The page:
3.
Mark AL. The Bezold-Jarisch reflex revisited: Clinical implications of inhibitory reflexes originating in the heart. J Am Coll Cardiol 1983;1:90-102.  Back to cited text no. 3
    
4.
Cyna AM, Andrew M, Emmett RS, Middleton P, Simmons SW. Techniques for preventing hypotension during spinal anaesthesia for caesarean section. Cochrane Database Syst Rev 2006;(4):Cd002251.  Back to cited text no. 4
    
5.
Sahoo T, SenDasgupta C, Goswami A, Hazra A. Reduction in spinal-induced hypotension with ondansetron in parturients undergoing caesarean section: A double-blind randomised, placebo-controlled study. Int J Obstet Anesth 2012;21:24-8.  Back to cited text no. 5
    
6.
Shah SA, Naqvi SS, Abbas MA. Efficacy of prophylactic intravenous administration of ondansetron for prevention of spinal anesthesia induced hypotension in elderly patients. Anaesth Pain Intensive Care 2016;20:17-20.  Back to cited text no. 6
    
7.
Tubog TD, Kane TD, Pugh M. The effects of ondansetron on attenuating spinal anaesthesia induced hypotension and bradycardia in a obstetric and non-obstetric subjects: A systemic review and meta-analysis. AANA J 2017;85:113-22.  Back to cited text no. 7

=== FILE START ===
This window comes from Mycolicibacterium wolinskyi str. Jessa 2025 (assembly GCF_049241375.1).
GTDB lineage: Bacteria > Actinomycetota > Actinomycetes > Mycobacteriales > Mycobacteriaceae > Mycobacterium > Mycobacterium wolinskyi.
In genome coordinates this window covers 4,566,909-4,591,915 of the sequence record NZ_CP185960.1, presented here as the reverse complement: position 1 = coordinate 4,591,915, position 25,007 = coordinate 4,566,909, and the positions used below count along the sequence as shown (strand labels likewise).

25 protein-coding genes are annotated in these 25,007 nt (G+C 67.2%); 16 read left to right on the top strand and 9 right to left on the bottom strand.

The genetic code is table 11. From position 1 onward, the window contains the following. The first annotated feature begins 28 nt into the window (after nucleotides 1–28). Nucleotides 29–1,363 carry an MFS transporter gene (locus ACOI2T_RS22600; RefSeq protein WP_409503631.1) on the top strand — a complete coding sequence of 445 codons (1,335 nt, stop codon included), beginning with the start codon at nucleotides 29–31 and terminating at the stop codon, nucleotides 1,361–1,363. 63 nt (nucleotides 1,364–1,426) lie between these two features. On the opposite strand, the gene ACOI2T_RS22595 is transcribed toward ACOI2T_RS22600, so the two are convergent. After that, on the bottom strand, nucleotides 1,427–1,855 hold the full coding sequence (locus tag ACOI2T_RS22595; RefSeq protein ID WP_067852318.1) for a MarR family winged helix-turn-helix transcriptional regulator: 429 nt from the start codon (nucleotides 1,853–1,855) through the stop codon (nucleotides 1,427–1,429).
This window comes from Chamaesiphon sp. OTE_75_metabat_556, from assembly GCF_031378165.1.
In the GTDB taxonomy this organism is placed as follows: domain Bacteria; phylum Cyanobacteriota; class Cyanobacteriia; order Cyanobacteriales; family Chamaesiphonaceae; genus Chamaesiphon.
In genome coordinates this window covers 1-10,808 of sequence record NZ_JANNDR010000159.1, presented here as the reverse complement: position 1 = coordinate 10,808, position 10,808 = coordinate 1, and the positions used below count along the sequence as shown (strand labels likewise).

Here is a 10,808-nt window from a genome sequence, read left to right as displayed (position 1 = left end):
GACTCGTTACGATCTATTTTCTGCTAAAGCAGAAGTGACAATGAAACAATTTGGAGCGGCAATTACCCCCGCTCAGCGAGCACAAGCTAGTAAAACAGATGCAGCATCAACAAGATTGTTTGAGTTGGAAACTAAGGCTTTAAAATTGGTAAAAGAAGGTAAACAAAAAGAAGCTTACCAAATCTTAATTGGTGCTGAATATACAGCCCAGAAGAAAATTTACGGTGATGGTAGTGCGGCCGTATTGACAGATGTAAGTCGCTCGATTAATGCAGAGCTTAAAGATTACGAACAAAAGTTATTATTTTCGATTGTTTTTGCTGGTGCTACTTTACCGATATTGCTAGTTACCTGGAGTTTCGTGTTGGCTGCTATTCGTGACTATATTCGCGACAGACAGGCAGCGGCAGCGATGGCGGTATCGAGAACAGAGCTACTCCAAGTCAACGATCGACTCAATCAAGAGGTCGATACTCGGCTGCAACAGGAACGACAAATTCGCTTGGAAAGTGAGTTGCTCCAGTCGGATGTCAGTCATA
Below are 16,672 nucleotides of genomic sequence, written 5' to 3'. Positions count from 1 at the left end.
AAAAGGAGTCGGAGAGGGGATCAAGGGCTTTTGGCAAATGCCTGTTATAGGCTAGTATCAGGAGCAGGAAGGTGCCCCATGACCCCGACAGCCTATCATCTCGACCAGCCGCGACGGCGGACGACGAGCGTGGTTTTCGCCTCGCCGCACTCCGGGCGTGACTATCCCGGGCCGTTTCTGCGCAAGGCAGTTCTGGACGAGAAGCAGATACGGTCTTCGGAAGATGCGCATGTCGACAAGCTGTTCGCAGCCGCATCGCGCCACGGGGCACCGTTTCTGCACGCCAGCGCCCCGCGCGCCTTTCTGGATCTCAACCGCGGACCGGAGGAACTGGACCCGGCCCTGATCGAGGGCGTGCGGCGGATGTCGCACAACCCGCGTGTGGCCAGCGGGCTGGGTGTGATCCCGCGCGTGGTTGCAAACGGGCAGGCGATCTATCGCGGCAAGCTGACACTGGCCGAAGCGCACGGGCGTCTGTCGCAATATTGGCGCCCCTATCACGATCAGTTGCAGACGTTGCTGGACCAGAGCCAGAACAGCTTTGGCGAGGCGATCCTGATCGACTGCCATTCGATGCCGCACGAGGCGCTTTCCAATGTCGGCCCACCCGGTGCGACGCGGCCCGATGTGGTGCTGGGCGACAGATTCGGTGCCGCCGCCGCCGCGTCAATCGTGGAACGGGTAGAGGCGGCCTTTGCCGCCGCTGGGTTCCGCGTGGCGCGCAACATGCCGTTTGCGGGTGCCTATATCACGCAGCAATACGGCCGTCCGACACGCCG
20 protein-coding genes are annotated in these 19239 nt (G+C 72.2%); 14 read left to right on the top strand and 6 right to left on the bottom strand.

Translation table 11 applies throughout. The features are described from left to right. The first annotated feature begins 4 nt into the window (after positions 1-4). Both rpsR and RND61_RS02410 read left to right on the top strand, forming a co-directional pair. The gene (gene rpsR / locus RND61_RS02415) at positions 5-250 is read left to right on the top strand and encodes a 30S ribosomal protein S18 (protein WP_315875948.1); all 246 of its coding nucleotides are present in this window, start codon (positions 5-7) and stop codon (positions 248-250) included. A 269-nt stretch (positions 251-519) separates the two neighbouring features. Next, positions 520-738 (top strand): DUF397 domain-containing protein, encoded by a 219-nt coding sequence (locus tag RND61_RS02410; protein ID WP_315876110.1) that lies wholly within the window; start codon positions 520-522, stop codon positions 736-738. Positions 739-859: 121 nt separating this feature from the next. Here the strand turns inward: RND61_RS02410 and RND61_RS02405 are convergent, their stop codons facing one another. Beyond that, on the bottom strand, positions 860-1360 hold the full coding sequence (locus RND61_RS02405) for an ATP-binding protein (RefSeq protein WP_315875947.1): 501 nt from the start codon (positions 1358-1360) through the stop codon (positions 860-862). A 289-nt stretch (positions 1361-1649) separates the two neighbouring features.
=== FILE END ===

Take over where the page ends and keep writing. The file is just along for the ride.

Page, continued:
8.
Campagna JA, Carter C. Clinical relevance of the Bezold-Jarisch reflex. Anesthesiology 2003;98:1250-60.  Back to cited text no. 8
    
9.
Martinek RM. Witnessed asystole during spinal anesthesia treated with atropine and ondansetron: A case report. Can J Anaesth 2004;51:226-30.  Back to cited text no. 9
    
10.
Veeser M, Hofmann T, Roth R, Klöhr S, Rossaint R, Heesen M, et al. Vasopressors for the management of hypotension after spinal anesthesia for elective caesarean section. Systematic review and cumulative meta-analysis. Acta Anaesthesiol Scand 2012;56:810-6.  Back to cited text no. 10
    
11.
Owczuk R, Wenski W, Twardowski P, Dylczyk-Sommer A, Sawicka W, Wujtewicz MA, et al. Ondansetron attenuates the decrease in blood pressure due to spinal anesthesia in the elderly: A double blind, placebo-controlled study. Minerva Anestesiol 2015;81:598-607.  Back to cited text no. 11
    
12.
Marashi SM, Soltani-Omid S, Soltani Mohammadi S, Aghajani Y, Movafegh A. Comparing two different doses of intravenous ondansetron with placebo on attenuation of spinal-induced hypotension and shivering. Anesth Pain Med 2014;4:e12055.  Back to cited text no. 12